It was a case of two top teams operating at a high level with their two extremely talented drivers applying pressure on each other in a relentless fight for the top honours.

Interestingly though, it remains to be seen how Red Bull and Mercedes balance their development efforts between this year and next year’s cars (built to the new aero regulations). Red Bull made a mess of it between 2013 and 2014. Mercedes have managed to maintain their edge over the 2016/2017 and 2018/2019 regulation changes.

Drivers struggling with their new rides


All drivers driving for new teams this season have notably struggled in this race. By that we mean Sebastian Vettel, Fernando Alonso, Daniel Ricciardo, Carlos Sainz, and Sergio Perez. They were all out-qualified (except Perez and Ricciardo) and out-raced by their teammates. This shows the importance of being one with your car on a circuit such as Imola.

All five drivers are experienced and have been in Formula 1 for some time now. Should they be struggling with adapting to their new chargers that much?

Alonso admitted he wasn’t fast enough in qualifying and even said he had to get used to driving in the mixed conditions, prevailing on Sunday, again. 

Vettel had another nightmare with reliability issues and a stern penalty affecting his race (which ended with a DNF). His underwhelming qualifying performance was actually irrelevant after considering his aforementioned problems. So we might just cut him some slack this time. But he’s on the second of the “five races” he said he needs to get used to the AMR21. Three more races and the grace period is over.

Sainz showed good pace in the race but couldn’t keep his car on the track. It was only down to the safety car and red flag periods that he could salvage his race.

Ricciardo out-qualified Lando Norris just because the young Briton had his Q3 lap deleted for exceeding track limits. Otherwise, Lando was outperforming Daniel all weekend, which led to the team ordering the latter to let his teammate through for having better pace. A key decision which allowed Norris to reach the podium.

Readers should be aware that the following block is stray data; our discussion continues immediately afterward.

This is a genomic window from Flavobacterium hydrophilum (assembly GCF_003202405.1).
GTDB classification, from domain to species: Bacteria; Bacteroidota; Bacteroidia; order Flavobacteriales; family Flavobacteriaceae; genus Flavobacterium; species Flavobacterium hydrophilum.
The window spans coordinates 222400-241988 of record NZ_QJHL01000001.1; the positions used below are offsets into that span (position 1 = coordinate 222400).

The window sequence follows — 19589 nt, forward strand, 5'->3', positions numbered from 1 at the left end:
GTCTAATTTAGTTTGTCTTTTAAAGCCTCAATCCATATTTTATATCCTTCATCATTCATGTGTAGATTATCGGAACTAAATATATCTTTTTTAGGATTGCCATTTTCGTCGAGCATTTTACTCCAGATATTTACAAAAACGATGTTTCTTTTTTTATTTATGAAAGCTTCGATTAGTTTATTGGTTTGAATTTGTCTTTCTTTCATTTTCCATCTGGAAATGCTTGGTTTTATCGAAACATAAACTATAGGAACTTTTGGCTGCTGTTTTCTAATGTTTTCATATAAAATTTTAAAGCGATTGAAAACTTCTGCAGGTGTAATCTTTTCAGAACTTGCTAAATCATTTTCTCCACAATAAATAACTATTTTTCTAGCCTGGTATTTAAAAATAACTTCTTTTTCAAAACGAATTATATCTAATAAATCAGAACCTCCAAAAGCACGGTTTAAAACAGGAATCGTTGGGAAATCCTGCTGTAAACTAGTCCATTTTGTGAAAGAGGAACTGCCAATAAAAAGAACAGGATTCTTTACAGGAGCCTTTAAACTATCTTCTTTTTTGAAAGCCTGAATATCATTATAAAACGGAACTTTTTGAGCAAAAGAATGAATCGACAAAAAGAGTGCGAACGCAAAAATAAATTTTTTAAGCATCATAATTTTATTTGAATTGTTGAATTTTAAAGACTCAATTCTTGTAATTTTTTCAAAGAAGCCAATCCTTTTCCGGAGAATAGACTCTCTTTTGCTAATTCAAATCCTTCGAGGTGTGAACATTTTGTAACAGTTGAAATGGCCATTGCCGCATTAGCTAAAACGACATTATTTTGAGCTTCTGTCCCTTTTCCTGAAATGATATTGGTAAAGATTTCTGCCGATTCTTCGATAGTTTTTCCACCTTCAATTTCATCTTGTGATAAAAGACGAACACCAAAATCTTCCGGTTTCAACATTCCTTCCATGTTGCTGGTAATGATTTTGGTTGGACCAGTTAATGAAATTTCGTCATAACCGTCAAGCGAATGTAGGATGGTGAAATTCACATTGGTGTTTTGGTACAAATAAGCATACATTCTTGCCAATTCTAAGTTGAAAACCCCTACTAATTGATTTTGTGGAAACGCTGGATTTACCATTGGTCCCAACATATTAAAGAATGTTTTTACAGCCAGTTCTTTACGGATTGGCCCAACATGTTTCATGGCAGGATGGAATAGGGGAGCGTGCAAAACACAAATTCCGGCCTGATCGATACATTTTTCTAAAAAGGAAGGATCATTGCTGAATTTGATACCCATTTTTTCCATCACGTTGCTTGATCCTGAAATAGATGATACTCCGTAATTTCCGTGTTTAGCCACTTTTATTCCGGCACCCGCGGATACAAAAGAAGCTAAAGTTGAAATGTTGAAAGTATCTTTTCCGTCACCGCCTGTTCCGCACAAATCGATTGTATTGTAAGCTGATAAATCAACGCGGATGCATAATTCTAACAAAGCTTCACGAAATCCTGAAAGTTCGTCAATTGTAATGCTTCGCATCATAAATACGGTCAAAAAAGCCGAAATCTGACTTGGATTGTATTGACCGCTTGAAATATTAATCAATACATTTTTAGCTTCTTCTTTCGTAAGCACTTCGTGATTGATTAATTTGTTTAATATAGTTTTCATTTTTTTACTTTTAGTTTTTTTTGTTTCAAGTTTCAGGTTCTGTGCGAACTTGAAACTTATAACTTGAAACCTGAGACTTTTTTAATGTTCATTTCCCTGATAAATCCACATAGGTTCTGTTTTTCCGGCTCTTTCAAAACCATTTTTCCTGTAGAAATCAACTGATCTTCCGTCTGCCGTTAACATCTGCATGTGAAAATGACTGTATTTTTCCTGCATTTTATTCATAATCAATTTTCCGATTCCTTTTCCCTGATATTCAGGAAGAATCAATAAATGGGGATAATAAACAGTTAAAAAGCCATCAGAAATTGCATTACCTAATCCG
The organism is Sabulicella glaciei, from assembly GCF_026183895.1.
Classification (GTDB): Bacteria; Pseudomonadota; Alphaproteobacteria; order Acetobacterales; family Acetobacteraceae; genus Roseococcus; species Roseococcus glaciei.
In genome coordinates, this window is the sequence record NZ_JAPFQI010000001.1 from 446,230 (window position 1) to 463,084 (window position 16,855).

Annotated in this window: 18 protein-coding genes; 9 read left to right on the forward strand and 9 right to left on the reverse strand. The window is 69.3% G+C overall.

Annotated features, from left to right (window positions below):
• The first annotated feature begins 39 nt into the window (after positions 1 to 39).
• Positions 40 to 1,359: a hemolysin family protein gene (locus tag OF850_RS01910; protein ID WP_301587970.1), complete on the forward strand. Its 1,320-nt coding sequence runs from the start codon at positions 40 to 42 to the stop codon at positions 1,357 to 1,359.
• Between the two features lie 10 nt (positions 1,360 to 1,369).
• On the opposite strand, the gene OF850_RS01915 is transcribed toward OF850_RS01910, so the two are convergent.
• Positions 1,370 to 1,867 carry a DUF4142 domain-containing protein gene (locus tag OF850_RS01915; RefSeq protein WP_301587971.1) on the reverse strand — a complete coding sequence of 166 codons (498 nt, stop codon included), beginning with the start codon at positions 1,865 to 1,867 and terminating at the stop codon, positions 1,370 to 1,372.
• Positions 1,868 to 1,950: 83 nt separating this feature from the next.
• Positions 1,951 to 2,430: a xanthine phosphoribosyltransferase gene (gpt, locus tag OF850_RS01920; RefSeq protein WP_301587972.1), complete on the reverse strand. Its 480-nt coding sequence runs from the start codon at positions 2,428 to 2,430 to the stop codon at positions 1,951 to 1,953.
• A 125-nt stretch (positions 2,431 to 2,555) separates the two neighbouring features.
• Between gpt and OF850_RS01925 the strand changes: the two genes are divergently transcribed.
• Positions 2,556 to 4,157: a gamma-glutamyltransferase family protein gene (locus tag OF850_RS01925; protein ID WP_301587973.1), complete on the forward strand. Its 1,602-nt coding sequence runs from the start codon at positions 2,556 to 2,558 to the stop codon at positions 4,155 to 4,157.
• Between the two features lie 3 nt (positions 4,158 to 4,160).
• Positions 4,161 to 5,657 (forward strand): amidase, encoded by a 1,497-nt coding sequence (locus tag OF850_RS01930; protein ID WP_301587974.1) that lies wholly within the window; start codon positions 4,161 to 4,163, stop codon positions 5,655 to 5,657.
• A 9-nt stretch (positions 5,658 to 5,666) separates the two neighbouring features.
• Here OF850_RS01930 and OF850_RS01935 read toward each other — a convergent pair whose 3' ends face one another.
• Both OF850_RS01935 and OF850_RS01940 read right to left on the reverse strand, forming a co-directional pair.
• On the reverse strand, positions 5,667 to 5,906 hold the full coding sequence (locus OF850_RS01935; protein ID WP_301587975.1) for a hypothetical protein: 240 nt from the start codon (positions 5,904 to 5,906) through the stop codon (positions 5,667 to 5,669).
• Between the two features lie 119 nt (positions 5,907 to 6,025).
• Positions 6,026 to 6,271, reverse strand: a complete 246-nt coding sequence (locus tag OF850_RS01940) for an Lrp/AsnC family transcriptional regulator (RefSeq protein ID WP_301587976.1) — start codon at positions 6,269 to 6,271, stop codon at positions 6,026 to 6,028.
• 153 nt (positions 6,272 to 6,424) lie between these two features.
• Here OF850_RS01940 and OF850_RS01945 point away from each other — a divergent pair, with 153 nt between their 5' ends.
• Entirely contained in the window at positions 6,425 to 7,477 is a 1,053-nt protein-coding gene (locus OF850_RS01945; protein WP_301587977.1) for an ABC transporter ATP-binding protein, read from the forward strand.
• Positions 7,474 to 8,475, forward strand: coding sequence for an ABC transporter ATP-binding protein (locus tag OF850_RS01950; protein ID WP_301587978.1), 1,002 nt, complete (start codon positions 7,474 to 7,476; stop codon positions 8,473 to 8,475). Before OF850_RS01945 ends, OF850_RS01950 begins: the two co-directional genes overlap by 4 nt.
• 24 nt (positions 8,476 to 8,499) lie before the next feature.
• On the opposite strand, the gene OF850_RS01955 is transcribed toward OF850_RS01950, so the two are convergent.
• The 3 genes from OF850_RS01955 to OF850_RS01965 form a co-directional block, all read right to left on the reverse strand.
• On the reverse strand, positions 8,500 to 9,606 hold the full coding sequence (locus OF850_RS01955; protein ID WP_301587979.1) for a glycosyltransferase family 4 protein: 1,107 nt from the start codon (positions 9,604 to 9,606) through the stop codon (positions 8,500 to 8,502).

Then comes Perez. From hero to zero within less than 24 hours. Although he beat Verstappen in qualifying due to the Dutchman’s error in Q3, his qualifying efforts were respectable (less than a tenth off Hamilton’s pole time). In the race though, he was all over the place, and unlike Sainz did not benefit from the safety cars and the red flag. 

Is it really that difficult to get used to a new car? Or were these five drivers’ struggles race specific?

Why is Valtteri Bottas in a Mercedes?

Bottas 2021 Emilia Romagna Grand Prix, Thursday - LAT Images

Every season, Bottas over-talks his chances of beating his decorated teammate to the championship. And every year he starts off well, gets excited, and tells whomever it may concern to “you know what”; but he never sees his title challenge through. Recently though his performance has been embarrassing with Turkey 2020 still fresh in our minds.

Toto Wolff once said that Bottas is the best “wingman” to Hamilton and Bottas was hurt by that. But honestly he hasn’t done anything to prove otherwise. In Imola he even relinquished his role qualifying eighth and fighting in the wrong end of the grid once again leaving his teammate fighting alone in the front. Mercedes were lucky Perez struggled in the race, otherwise he would have been a factor in the final outcome. 

With an uncut gem such as Russell lurking within their junior ranks, it is a mystery why Bottas is still driving a Mercedes (unless Toto doesn’t want to rattle the status quo).

Which brings me to the final takeaway:

George Russell was out of line


This will be a quick hit on the crash between Mercedes’ Bottas and Williams’ Russell halfway through the race which ended both their afternoons.

No matter where the fault lies (the stewards later deemed it a racing incident) which sways towards a 50/50 responsibility; Russell had no right to go over to Bottas’ car and behave the way he did.

The kid has undeniable talent and has come across as a nice, respectful guy since entering F1. Although his frustration might be understandable, that however, does not justify his reaction. He’s still young though and should learn from his mistake.